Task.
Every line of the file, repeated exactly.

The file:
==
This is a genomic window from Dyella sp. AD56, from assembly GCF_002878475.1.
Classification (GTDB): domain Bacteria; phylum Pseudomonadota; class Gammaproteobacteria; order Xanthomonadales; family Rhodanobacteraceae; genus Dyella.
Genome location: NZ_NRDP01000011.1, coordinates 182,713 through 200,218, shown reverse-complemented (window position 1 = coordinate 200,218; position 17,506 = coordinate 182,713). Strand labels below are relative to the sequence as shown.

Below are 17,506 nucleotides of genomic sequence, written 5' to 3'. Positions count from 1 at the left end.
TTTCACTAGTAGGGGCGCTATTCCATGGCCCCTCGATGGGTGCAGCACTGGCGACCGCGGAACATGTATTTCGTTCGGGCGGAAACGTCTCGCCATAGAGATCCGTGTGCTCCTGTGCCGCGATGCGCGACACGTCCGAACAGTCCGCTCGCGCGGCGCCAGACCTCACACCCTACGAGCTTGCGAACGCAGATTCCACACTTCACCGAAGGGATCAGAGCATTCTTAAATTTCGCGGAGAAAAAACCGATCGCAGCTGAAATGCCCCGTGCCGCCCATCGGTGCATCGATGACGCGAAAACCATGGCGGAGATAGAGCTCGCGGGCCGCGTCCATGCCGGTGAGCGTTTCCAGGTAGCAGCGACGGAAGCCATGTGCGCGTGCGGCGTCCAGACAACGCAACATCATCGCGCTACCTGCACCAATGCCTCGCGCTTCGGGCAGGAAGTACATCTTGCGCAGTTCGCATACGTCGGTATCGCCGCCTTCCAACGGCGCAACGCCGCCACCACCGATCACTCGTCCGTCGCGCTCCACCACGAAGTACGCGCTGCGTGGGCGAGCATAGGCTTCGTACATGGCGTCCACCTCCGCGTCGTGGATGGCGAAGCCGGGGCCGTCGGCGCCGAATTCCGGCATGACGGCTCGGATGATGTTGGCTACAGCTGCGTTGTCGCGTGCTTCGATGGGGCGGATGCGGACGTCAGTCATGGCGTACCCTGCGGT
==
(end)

This is a genomic window from Dyella sp. AD56, from assembly GCF_002878475.1.
Classification (GTDB): domain Bacteria; phylum Pseudomonadota; class Gammaproteobacteria; order Xanthomonadales; family Rhodanobacteraceae; genus Dyella.
Genome location: NZ_NRDP01000011.1, coordinates 182,713 through 200,218, shown reverse-complemented (window position 1 = coordinate 200,218; position 17,506 = coordinate 182,713). Strand labels below are relative to the sequence as shown.

Below are 17,506 nucleotides of genomic sequence, written 5' to 3'. Positions count from 1 at the left end.
TTTCACTAGTAGGGGCGCTATTCCATGGCCCCTCGATGGGTGCAGCACTGGCGACCGCGGAACATGTATTTCGTTCGGGCGGAAACGTCTCGCCATAGAGATCCGTGTGCTCCTGTGCCGCGATGCGCGACACGTCCGAACAGTCCGCTCGCGCGGCGCCAGACCTCACACCCTACGAGCTTGCGAACGCAGATTCCACACTTCACCGAAGGGATCAGAGCATTCTTAAATTTCGCGGAGAAAAAACCGATCGCAGCTGAAATGCCCCGTGCCGCCCATCGGTGCATCGATGACGCGAAAACCATGGCGGAGATAGAGCTCGCGGGCCGCGTCCATGCCGGTGAGCGTTTCCAGGTAGCAGCGACGGAAGCCATGTGCGCGTGCGGCGTCCAGACAACGCAACATCATCGCGCTACCTGCACCAATGCCTCGCGCTTCGGGCAGGAAGTACATCTTGCGCAGTTCGCATACGTCGGTATCGCCGCCTTCCAACGGCGCAACGCCGCCACCACCGATCACTCGTCCGTCGCGCTCCACCACGAAGTACGCGCTGCGTGGGCGAGCATAGGCTTCGTACATGGCGTCCACCTCCGCGTCGTGGATGGCGAAGCCGGGGCCGTCGGCGCCGAATTCCGGCATGACGGCTCGGATGATGTTGGCTACAGCTGCGTTGTCGCGTGCTTCGATGGGGCGGATGCGGACGTCAGTCATGGCGTACCCTGCGGT